Amazon argues that in order to remain within the constraints of this legislation and to avoid any competition with sellers, they’d have to remove third-party sellers from their platform.
If this is the case, sellers would have to find a new marketplace or use brick-and-mortar stores to conduct their business.
This bill would prohibit the largest online platforms from engaging in any mergers and acquisitions that would eliminate competitors or potential competitors, or that could potentially enhance monopoly power.
When a dominant platform acquires other small firms and businesses that are direct competitors, the natural flow of competition is deterred in the process. Mergers also eliminate consumer choice and prevent new competition from entering the market.
Long term, prohibiting Big Tech companies from merging with competitors will keep the market more dynamic, innovative, and competitive for small business merchants and those with unique products.
This legislation updates filing fees (for the first time in 20 years) for mergers in order to ensure that the Department of Justice and the Federal Trade Commission have the resources and support they need to aggressively enforce the antitrust laws and to protect consumers and competition in the market.
This bill would ensure that major platforms facilitate a simplified process when sellers are switching to other platforms. This includes the portability of user data and interoperability with competing businesses.
As Amazon continues to buy out any potential competition at every turn, sellers have few options when it comes to an alternative marketplace to run their business. Simultaneously, the experience as an Amazon seller continues to get worse.
The negative experiences sellers have on Amazon are unfortunate, but they continue putting time and effort into this marketplace because Amazon still accounts for nearly 50% (and growing) of all online sales. Sellers have a strong incentive to stay on the platform in order to access that customer base and meet their revenue goals.
Long term, these two bills could help combat the negative impact that mergers have on sellers and the competition in the market. They will also facilitate an easier migration to other marketplaces, so sellers can switch with the peace of mind of knowing they can take their customer data with them, and not start over from square one.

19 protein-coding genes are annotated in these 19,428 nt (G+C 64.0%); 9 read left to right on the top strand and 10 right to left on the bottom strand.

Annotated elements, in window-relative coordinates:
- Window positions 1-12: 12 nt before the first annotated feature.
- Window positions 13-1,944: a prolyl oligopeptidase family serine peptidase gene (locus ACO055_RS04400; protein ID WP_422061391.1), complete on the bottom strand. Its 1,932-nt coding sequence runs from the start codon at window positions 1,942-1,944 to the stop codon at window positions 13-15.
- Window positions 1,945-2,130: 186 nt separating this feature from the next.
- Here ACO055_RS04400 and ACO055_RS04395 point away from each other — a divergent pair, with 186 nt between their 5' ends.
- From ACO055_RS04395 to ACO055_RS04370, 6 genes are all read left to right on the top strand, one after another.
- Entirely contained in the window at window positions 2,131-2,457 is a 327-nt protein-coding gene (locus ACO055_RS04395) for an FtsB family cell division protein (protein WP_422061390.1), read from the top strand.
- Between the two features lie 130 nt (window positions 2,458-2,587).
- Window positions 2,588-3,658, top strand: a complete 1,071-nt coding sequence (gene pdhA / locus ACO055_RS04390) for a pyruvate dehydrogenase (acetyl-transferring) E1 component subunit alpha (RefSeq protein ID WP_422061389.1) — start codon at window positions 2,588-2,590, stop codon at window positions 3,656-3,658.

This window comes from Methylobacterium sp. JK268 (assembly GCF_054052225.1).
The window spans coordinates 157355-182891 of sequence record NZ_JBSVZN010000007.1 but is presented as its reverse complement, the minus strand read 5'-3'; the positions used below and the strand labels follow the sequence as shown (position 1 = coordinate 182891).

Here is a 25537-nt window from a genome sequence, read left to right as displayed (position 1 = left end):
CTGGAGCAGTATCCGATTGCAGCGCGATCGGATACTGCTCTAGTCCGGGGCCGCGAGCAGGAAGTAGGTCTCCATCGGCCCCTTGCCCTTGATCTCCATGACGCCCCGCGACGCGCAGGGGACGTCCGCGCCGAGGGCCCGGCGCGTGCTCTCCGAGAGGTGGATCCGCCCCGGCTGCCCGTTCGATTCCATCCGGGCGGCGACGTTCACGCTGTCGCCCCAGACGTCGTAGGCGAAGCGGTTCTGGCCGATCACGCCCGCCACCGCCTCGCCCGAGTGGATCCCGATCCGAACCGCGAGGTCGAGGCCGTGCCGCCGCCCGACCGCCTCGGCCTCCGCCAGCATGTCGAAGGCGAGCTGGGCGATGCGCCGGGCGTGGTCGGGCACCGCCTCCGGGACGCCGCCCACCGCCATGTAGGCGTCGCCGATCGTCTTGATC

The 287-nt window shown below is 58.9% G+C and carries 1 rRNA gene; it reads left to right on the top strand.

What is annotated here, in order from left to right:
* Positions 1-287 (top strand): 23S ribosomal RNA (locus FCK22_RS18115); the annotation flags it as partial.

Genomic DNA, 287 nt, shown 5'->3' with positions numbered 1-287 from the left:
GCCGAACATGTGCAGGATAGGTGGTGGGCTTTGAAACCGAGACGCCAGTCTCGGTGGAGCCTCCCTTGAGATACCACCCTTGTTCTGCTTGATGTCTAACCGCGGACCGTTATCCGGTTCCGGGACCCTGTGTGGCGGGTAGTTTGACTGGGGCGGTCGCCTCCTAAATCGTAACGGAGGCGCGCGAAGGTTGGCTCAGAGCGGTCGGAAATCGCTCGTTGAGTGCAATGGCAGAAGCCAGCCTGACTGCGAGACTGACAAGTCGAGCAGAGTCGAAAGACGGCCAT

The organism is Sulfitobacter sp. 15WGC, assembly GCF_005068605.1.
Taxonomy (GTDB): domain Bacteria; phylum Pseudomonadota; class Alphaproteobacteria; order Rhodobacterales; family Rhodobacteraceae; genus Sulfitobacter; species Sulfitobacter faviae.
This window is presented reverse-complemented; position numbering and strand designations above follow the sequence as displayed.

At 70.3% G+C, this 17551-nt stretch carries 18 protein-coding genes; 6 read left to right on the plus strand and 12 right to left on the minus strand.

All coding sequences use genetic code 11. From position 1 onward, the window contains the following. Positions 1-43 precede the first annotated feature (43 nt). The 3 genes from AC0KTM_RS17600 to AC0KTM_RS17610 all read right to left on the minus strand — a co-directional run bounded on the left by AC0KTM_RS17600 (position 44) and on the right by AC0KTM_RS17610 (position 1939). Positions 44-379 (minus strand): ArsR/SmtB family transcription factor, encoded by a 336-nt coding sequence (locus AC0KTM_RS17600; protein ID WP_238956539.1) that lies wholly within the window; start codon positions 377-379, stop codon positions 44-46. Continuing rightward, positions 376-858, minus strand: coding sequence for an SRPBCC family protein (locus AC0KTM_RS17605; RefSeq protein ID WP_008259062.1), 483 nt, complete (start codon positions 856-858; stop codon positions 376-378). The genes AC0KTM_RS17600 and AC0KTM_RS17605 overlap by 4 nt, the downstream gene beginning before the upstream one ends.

Regardless of what happens with this proposed legislation, this is a great opportunity for sellers to research available options and marketplaces where they can expand their businesses. In doing so, the value of these companies will increase and will serve as a legitimate backup plan should Amazon make any drastic moves.
For sellers, building an ecommerce store on platforms like Shopify is a viable option, but requires some heavy lifting and a massive shift in traffic (consumers) would have to occur. Advertising campaigns from other Big Tech companies like Facebook and Google would be essential for exposure to a new marketplace and to continue bringing in sales and revenue.
As a whole, brick-and-mortar is still a huge opportunity for all companies in the market. Finding reliable brick and mortar distributors can be a great option for any business with a unique product offering, even prior to this proposed legislation.
Nearly 60% of Amazon’s gross revenue merchandise comes from third-party sellers.
Amazon claiming they would have to remove all third-party sellers from their platform seems like a stretch as it would cost them upwards of 300 billion dollars per year, but we’ll have to wait and see what happens.
While this isn’t the first time Congress has taken steps to prevent monopolies in the market, these bills cover a wide range of relevant issues and occurrences that Amazon and other Big Tech companies create with their anti-competitive behavior.
As third-party sellers remain one of Amazon’s most dominant revenue sectors, it’s no surprise they are lobbying Sellers to get in touch with their representatives and voice their concerns and disapproval of these bills.
Exactly how Amazon Sellers will be impacted should this legislation pass is still up for debate. We’ll be keeping an eye on this story, so stay tuned for updates along the way.